The first time I met Hubie Brown, here's what he said to me:
"Your magazine ruined my f---ing life."
If you've heard Hubie speak -- and if you're reading this, you probably have -- you must close your eyes and imagine that you are in his presence. His chin will be stuck out combatively, like a boxer daring you to take a swing at him. Even if you're taller, he will somehow be the one staring down, his particular magician's trick. His words will roll out rather like a courtroom summation from Clarence Darrow, the tone stentorian, each pause made for dramatic emphasis, each word a stiletto to your gut.
Your ... magazine ... ruined ... my ... f---ing ... life.
This was in the fall of 1985. A newbie on the NBA beat, I had decided that my first order of business was to get the New York Knicks' coach talking to Sports Illustrated again, for Hubie was incensed -- and the man could do incensed with the best of them -- about a profile of him that appeared two years earlier in the issue of Oct. 31, 1983. The piece, written by my predecessor on the beat, the wonderfully talented and wonderfully acerbic Bruce Newman, got Hubie in a world of trouble with some of the insults he hurled about his peers. Brown's defense was not that he didn't say those things, but he believed that he had said them off the record.
The point is, that story marked one of several times that Hubie Brown seemingly committed professional suicide.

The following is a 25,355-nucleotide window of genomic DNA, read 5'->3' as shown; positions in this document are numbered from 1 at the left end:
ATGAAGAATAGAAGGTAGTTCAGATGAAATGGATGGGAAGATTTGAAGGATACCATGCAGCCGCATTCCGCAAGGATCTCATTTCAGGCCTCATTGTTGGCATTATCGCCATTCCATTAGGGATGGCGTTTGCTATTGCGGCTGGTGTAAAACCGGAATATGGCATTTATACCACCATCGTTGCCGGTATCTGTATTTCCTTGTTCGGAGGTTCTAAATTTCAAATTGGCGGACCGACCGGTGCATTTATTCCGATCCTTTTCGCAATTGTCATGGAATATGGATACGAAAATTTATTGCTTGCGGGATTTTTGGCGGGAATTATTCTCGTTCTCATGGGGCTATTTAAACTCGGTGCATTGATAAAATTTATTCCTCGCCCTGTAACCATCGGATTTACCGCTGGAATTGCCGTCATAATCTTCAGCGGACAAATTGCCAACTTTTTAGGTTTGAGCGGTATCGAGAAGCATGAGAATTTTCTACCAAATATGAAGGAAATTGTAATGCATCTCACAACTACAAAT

Yet as we steam toward the end of the 2011-12 season, there is Hubie at 78, the Rasputin of the basketball world, still breaking it all down as an an ESPN Radio analyst for the NBA Finals, still taking us on a spin through his "Painted Area," still finding the Zen in the simplest of stratagems. "When you set a screen," Hubie says, "you must have a philosophy." To Hubie, something like a simple screen is never just a screen; it's part of a larger system, part of the flow, part of that eternal search to do things The Right Way.
And if Marv Albert's New York nasal is the sound track of our pro basketball lives, Hubie's singular staccato is the steady bass line.
Brown eventually started talking to me, perhaps because I kept coming around, perhaps because he wasn't a coach for too much longer (he was fired in 1986 season after a 4-12 start) or perhaps because he eventually forgot about the SI dust-up, which was not his first. As coach of the Atlanta Hawks (who fired him in 1981), he had legendary battles with a player named John Drew, to whom Hubie would ascribe terms like "Cement Head" and "Moron," neither lovingly nor off the record. He offered blistering commentary about some of the game's legends (Bill Russell), some of its former player who had become coaches (Billy Cunningham and Kevin Loughery) and some of the commentators and media types who covered him (names too numerous to mention).
Hubie, as someone once said, always seemed to burn his bridges before him.
But here he is -- five decades after he began as a college assistant at William & Mary and Duke, 40 years after he first got a shot at the pro game as Larry Costello's assistant with the Milwaukee Bucks, and 37 years after he led the Kentucky Colonels to the ABA championship -- still in love with the game. And what's more surprising? The game is still in love with him.
[Photo Gallery: Hubie Brown through the years]
Granted, that statement is not an absolute. Few subjects so divide the sporting populace as announcers and color analysts -- my father-in-law went to his grave unable to listen to a second of John Madden, the sainted favorite of millions of football fans -- and no doubt memories of the "old" Hubie, who sometimes came across like his name was Naismith, remain in the minds of many.